Having read the late James Macgregor Burns’ award winning two volume set on FDR (The Lion and the Fox and The Soldier of Freedom) and Doris Kearns Goodwin’s Pulitzer Prize winning No Ordinary Time, I wondered what I would find in Roger Daniels’ first volume of a two-volume set on FDR, Franklin D Roosevelt: Road to the New Deal, 1882-1939 (University of Illinois Press, 2015). What I found was an interesting and insightful study of FDR based on Daniels’ goal of making “Roosevelt’s verbal messages to the American people and the world an organizing principle.”
Ignoring most of FDR’s personal life from birth to the end of 1939, Daniel’s provides an interesting and scholarly study of what FDR said which to me provides a deeper level of study of our the longest serving American President and his administration. It is also an eminent historian (Daniels is the Charles Phelps Taft Professor Emeritus of History at the University of Cincinnati) working with not just the words of FDR but also the various interpretations of FDR and his administration and making scholarly assessments of both the man and his administration.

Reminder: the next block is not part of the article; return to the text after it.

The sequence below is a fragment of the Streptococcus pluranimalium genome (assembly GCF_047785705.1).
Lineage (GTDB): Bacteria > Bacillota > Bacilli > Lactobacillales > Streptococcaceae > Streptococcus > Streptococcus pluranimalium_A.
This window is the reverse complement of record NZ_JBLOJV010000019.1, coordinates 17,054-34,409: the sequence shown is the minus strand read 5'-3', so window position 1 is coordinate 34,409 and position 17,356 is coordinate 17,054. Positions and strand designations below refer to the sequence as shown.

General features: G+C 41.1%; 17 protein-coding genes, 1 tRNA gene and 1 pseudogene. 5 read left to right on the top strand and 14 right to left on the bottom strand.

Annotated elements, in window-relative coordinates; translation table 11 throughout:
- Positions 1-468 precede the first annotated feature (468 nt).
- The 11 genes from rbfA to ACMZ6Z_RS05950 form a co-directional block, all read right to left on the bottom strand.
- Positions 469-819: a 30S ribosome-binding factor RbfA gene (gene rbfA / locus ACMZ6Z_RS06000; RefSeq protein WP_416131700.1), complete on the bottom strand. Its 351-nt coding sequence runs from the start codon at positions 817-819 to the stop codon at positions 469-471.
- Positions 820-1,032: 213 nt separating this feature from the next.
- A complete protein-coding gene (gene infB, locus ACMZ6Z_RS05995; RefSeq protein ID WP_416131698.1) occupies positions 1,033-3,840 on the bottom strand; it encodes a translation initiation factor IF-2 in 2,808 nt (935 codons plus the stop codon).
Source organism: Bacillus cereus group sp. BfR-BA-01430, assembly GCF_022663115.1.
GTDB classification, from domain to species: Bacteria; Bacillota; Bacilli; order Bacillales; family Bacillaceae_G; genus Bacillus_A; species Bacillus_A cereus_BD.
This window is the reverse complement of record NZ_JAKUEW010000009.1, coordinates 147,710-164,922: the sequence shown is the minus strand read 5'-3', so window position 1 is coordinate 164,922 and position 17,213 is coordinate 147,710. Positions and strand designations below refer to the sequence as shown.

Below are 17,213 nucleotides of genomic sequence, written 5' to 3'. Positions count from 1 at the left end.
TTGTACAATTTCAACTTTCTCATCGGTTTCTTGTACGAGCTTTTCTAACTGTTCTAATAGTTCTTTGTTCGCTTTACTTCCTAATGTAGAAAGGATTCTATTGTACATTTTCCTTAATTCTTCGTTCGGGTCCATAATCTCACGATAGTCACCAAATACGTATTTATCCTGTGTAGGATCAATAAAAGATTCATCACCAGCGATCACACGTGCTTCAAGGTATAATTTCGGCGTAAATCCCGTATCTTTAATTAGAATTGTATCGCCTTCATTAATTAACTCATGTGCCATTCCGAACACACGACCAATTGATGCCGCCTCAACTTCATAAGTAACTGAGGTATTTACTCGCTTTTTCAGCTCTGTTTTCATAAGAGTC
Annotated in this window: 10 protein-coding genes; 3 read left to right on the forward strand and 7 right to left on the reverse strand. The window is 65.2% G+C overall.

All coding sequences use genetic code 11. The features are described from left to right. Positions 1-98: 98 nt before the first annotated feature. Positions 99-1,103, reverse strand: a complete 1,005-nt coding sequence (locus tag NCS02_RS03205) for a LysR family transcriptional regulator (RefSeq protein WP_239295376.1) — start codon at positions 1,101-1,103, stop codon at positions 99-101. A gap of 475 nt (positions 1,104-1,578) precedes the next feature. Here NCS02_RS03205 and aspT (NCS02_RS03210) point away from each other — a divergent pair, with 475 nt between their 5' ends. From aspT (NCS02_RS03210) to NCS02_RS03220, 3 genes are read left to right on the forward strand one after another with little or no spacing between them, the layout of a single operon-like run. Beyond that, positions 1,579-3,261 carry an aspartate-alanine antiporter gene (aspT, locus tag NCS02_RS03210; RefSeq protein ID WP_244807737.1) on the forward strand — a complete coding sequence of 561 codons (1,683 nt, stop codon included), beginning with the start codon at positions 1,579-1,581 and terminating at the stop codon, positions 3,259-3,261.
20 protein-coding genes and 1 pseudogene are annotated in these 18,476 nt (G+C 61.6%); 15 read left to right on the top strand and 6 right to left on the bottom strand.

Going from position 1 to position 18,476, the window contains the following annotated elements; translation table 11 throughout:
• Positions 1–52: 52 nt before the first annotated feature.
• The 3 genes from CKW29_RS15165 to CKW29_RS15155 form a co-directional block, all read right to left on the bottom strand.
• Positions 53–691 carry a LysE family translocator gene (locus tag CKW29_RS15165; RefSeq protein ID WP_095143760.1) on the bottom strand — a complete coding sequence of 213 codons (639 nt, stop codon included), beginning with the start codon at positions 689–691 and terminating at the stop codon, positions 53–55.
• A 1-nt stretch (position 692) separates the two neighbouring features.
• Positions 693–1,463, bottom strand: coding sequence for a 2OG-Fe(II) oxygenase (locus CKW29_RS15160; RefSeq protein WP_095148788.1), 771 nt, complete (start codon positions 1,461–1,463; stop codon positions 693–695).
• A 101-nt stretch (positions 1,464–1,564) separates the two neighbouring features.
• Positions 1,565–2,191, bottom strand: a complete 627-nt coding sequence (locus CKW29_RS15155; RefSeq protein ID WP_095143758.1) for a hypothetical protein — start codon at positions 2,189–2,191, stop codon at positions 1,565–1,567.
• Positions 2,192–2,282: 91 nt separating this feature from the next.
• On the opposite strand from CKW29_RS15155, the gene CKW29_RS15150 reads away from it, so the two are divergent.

I found Daniels’ first volume to be detailed without being tedious and helpful in understanding the victories and setbacks of FDR’s administration as well as FDR himself; the New Deal program, his leadership style that often had multiple sources reporting to him; his resoluteness in the face of polio and his work to eliminate the disease. Daniels’ portrait of FDR is sympathetic but also objective and the book is a well researched and documented study.
I liked this book not just for the subject itself, FDR, but also for the way it was written, scholarly, enlightening, engaging and helpful. In other words, a well written biography and assessment of one the United States’ top three Presidents.
I rate this book an ‘outstanding’ read.
Note: I received a galley copy of this book from Net Galley, via the publisher, in exchange for a review. I was not required to write a positive review.